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Lemsford Ferry Tipi Rings Protected Area

Newcombe RM 260, Saskatchewan, Canada

Formally Recognized: 1986/05/26

Looking across the site area toward the South Saskatchewan River, 2007.; Government of Saskatchewan, Marvin Thomas, 2007.
Site Area
Close-up view of a 4m diameter tipi ring, 2007.; Government of Saskatchewan, Marvin Thomas, 2007.
Tipi Ring
View of the river valley from the south end of the site, 2007.; Government of Saskatchewan, Marvin Thomas, 2007.
South Saskatchewan River Valley

Other Name(s)

Lemsford Ferry Tipi Rings Protected Area
Archaeological Site EgOh-1

Links and documents

Construction Date(s)

Listed on the Canadian Register: 2010/03/22

Statement of Significance

Description of Historic Place

The Lemsford Ferry Tipi Rings Protected Area encompasses 36 hectares of land on the north rim of the South Saskatchewan River valley in southwestern Saskatchewan. The site contains at least 158 stone rings, 30 rock cairns and a buffalo rubbing stone.

Heritage Value

The heritage value of the Lemsford Ferry Tipi Rings Protected Area lies in its large and well-preserved collection of stone features that provide information regarding precontact bison hunting cultures. The property’s numerous stone rings once held down the hide coverings of conical lodges (tipis) that could be easily transported as the hunters followed a seasonal round focused on bison. Individual rings reveal the internal structure of dwellings, while the distribution of rings across the property shows how campsites were organized. It is thought that the rock cairns may have protected food caches or were stockpiles of rock for hearths and tipi anchors. One site investigator felt that two of the cairns might mark burials. A large boulder, polished by bison rubbing against it, attests to the one-time presence of this important animal.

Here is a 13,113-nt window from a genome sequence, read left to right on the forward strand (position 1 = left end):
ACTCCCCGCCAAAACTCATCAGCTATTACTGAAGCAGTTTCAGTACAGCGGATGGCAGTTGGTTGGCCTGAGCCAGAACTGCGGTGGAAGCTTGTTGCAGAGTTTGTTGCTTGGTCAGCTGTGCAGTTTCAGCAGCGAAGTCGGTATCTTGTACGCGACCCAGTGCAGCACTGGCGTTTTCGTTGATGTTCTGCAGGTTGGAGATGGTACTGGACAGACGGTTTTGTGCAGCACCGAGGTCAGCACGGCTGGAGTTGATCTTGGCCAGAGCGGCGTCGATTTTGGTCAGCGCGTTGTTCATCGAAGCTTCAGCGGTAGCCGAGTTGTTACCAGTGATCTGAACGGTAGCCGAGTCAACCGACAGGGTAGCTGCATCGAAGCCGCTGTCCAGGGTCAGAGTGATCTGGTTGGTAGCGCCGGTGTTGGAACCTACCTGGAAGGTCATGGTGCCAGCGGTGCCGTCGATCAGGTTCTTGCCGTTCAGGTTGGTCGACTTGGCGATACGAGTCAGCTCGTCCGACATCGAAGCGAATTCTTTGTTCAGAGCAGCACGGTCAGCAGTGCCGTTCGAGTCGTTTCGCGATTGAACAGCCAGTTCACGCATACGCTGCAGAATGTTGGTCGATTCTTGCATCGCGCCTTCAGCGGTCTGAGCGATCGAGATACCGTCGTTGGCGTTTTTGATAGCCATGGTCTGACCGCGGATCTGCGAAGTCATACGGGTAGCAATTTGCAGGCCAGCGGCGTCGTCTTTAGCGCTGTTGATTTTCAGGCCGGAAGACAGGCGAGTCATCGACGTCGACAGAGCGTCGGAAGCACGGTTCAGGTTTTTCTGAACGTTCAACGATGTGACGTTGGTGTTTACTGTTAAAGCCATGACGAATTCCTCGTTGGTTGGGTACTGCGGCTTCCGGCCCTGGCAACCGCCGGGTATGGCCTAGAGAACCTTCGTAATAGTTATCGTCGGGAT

Recurring use of the property is suggested by groupings of similar size rings, superimposed rings and rings with missing rocks, presumably scavenged for later constructions. Undoubtedly, the expansive view from the valley edge, prime game habitat, and ready availability of wood, water, and rock were factors that brought people back to the site repeatedly.


Province of Saskatchewan, The Parks Act, May 26, 1986.

Character-Defining Elements

The heritage value of the Lemsford Ferry Tipi Rings Protected Area resides in the following character-defining elements:
-elements of the property’s natural environment that would have contributed to its attractiveness as a precontact campsite, including its native vegetation, undisturbed landforms, and expansive, unobstructed views of the river valley;
-elements that reflect precontact First Nations use of the property, including features such as stone rings, cairns and hearths; precontact artifacts; and the spatial relationships and environmental context of the cultural remains;
-elements that indicate the former presence of bison, such as large boulders with polished surfaces that were used by the animals as rubbing stones.




Recognition Authority

Government of Saskatchewan

Recognition Statute

Parks Act, s. 5

Recognition Type

Protected Area

Recognition Date


Historical Information

Significant Date(s)


Theme - Category and Type

Peopling the Land
Canada's Earliest Inhabitants

Function - Category and Type



Undetermined (archaeological site)
Exposed Site

Architect / Designer




Additional Information

Location of Supporting Documentation

Heritage Conservation Branch, Ministry of Parks, Culture and Sport, 3211 Albert Street, Regina, Saskatchewan S4S 5W6

Cross-Reference to Collection

Fed/Prov/Terr Identifier

GR 2319



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